...self care is never a selfish act- it is simply good stewardship of the only gift I have, the gift I was put on earth to offer to others. Anytime we can listen to true self and give it the care it requires, we do so not only for ourselves but for the many others whose lives we touch.

Parker J. Palmer, Let Your Life Speak

Tuesday, December 13, 2011

Advent: Winter of the Spirit

Though I have long lived away from the climates that offer four seasons, I think it's a disadvantage to never have lived to experience at least once each season in its fullness. Most places offer three seasons and parts of a fourth. Our calendars and lives are marked by the seasons.

But it's not as easy to name our current spiritual season. Many of the biblical references to the seasons are tied to the growing calendar, the rural festivals that reflected Israel at a certain stage of being settled as opposed to being nomadic. Whatever season we find ourselves in, each spiritual season comes with unique invitations to experience new depths of God's love and grace.

Winter deals specifically with dormancy. What is within that is just beginning, waiting for its time to come? Waiting and patience thus becomes winter's spiritual work. Thomas Keating once wrote that the virtue of humility requires or assumes humiliation. In similar fashion, the only way to more patience is through the sometimes long wait which feels like dormancy. There's little sense of accomplishment.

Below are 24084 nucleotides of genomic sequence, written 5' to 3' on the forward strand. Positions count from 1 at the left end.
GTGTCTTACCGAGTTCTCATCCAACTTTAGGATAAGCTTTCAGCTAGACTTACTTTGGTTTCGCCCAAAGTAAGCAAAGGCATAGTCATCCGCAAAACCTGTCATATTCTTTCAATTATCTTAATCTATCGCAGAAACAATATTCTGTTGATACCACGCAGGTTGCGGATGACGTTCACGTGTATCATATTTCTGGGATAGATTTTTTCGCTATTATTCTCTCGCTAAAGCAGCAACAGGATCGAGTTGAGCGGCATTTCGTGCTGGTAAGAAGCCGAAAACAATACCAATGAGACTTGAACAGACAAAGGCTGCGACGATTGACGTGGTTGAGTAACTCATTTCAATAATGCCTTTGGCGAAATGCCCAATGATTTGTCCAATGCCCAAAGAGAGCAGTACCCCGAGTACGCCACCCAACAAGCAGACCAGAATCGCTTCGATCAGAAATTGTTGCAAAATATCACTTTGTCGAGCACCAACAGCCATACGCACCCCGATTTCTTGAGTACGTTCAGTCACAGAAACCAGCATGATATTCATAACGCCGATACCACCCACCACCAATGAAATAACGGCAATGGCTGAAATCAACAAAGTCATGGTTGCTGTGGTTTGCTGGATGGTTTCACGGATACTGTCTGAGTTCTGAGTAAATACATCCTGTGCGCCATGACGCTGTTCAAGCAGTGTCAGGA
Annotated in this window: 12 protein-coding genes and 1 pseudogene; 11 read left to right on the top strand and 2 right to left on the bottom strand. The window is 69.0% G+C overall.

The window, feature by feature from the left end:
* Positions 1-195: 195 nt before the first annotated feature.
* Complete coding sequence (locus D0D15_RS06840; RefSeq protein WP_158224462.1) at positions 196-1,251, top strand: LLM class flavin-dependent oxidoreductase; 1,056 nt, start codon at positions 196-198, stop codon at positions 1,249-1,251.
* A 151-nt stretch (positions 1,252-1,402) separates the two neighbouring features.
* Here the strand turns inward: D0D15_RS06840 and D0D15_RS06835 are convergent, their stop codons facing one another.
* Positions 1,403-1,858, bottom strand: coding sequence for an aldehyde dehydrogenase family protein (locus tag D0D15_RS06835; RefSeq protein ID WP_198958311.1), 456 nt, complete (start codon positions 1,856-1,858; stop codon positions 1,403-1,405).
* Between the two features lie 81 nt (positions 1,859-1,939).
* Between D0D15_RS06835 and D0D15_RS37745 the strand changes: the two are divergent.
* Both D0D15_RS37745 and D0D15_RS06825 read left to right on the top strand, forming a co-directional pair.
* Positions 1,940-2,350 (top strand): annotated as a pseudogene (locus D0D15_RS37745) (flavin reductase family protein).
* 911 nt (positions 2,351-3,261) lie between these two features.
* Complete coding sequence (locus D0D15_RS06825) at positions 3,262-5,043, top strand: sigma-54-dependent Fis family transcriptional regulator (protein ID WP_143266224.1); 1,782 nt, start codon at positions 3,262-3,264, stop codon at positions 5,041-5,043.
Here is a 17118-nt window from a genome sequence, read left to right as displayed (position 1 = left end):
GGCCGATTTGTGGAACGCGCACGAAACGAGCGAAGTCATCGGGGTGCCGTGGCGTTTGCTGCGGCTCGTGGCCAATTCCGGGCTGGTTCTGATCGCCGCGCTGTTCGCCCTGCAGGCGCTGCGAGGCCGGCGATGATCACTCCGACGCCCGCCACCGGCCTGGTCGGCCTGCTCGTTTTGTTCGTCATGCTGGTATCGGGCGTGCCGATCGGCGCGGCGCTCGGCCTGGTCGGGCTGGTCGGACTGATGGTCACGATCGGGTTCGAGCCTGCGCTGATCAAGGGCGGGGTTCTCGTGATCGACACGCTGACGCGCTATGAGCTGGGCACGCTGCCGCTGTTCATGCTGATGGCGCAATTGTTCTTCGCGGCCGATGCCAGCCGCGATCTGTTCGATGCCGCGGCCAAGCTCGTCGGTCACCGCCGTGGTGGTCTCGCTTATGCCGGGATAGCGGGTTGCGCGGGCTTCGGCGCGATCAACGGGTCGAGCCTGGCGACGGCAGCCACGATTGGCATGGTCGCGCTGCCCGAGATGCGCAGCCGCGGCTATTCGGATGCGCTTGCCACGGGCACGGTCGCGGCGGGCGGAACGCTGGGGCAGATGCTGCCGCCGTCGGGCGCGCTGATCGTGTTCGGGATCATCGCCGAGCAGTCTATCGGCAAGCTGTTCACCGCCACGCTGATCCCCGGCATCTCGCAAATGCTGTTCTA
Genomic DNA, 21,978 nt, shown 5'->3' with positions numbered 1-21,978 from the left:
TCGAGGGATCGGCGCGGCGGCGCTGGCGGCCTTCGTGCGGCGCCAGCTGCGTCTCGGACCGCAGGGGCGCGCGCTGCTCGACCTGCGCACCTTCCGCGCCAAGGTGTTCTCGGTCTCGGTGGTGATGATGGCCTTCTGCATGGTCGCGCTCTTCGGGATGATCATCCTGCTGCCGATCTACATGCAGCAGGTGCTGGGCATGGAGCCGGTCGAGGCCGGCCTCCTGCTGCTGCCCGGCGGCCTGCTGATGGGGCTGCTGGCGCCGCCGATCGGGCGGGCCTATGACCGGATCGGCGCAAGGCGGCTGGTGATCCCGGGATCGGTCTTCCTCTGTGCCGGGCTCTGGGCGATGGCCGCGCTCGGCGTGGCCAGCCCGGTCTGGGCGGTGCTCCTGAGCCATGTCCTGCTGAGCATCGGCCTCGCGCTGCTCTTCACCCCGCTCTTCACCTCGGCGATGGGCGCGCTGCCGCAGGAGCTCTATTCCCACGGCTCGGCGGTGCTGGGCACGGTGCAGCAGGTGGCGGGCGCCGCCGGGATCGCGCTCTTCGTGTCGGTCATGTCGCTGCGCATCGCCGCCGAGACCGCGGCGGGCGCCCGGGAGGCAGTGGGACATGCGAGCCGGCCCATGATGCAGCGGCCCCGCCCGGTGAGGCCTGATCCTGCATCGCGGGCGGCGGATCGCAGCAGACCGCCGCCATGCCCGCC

If the invitation is for you, obey it. Listen to it. Freely choose it. It will be difficult to hear it in all the voices, both within and around us, coaching on to self-produce our perfect little Christmas, believing the lie that we can have life and Jesus and spirituality and everything on our terms. However, being faithful to the growth of God's kingdom -rule growing secretly is what you will gain. (Mark 4:26)




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Having been in ordained ministry in the UMC for 34 years, I've experienced the truth that although, clergy are frequently present for others, no one can offer what they don't have.That's why if you're a clergy person, you need someone who will listen to you. Not the random next closest person available, but rather someone like a spiritual director, a therapist, a peer who can be fully present to you. I hope the links and posts you find here will give you ideas, humor, hope and encouragement. Scott Endress

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If you want a formula for making the best of the less-than-perfect and making the most of what you have been given, then begin to compare your lot to what you were before you were born, and it will empower you with wonder every time. John Claypool

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